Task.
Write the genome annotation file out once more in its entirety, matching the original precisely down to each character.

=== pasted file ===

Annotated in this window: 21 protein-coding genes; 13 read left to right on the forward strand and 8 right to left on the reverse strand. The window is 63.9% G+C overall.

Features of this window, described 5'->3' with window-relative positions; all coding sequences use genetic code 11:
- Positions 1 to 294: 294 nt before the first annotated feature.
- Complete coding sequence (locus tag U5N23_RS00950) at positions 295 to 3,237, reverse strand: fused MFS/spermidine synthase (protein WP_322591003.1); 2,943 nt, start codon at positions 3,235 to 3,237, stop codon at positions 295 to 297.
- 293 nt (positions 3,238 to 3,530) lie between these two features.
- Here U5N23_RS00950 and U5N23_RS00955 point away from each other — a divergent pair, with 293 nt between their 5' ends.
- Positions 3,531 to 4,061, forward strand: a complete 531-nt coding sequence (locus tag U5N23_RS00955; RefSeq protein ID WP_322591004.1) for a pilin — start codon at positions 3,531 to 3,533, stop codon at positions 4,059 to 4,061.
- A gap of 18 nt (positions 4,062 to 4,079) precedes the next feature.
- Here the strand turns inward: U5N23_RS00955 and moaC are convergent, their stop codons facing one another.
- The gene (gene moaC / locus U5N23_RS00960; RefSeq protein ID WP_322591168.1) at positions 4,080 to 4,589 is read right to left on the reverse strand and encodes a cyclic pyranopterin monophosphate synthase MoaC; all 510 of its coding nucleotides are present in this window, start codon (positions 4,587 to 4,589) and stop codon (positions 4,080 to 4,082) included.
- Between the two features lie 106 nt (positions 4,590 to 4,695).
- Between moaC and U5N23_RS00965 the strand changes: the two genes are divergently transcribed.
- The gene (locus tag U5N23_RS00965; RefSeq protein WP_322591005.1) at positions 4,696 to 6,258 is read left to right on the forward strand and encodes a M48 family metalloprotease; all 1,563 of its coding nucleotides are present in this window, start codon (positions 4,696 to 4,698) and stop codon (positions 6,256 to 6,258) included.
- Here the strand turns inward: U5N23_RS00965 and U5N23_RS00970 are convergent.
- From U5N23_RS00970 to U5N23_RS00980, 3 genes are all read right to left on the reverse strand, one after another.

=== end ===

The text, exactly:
Annotated in this window: 21 protein-coding genes; 13 read left to right on the forward strand and 8 right to left on the reverse strand. The window is 63.9% G+C overall.

Features of this window, described 5'->3' with window-relative positions; all coding sequences use genetic code 11:
- Positions 1 to 294: 294 nt before the first annotated feature.
- Complete coding sequence (locus tag U5N23_RS00950) at positions 295 to 3,237, reverse strand: fused MFS/spermidine synthase (protein WP_322591003.1); 2,943 nt, start codon at positions 3,235 to 3,237, stop codon at positions 295 to 297.
- 293 nt (positions 3,238 to 3,530) lie between these two features.
- Here U5N23_RS00950 and U5N23_RS00955 point away from each other — a divergent pair, with 293 nt between their 5' ends.
- Positions 3,531 to 4,061, forward strand: a complete 531-nt coding sequence (locus tag U5N23_RS00955; RefSeq protein ID WP_322591004.1) for a pilin — start codon at positions 3,531 to 3,533, stop codon at positions 4,059 to 4,061.
- A gap of 18 nt (positions 4,062 to 4,079) precedes the next feature.
- Here the strand turns inward: U5N23_RS00955 and moaC are convergent, their stop codons facing one another.
- The gene (gene moaC / locus U5N23_RS00960; RefSeq protein ID WP_322591168.1) at positions 4,080 to 4,589 is read right to left on the reverse strand and encodes a cyclic pyranopterin monophosphate synthase MoaC; all 510 of its coding nucleotides are present in this window, start codon (positions 4,587 to 4,589) and stop codon (positions 4,080 to 4,082) included.
- Between the two features lie 106 nt (positions 4,590 to 4,695).
- Between moaC and U5N23_RS00965 the strand changes: the two genes are divergently transcribed.
- The gene (locus tag U5N23_RS00965; RefSeq protein WP_322591005.1) at positions 4,696 to 6,258 is read left to right on the forward strand and encodes a M48 family metalloprotease; all 1,563 of its coding nucleotides are present in this window, start codon (positions 4,696 to 4,698) and stop codon (positions 6,256 to 6,258) included.
- Here the strand turns inward: U5N23_RS00965 and U5N23_RS00970 are convergent.
- From U5N23_RS00970 to U5N23_RS00980, 3 genes are all read right to left on the reverse strand, one after another.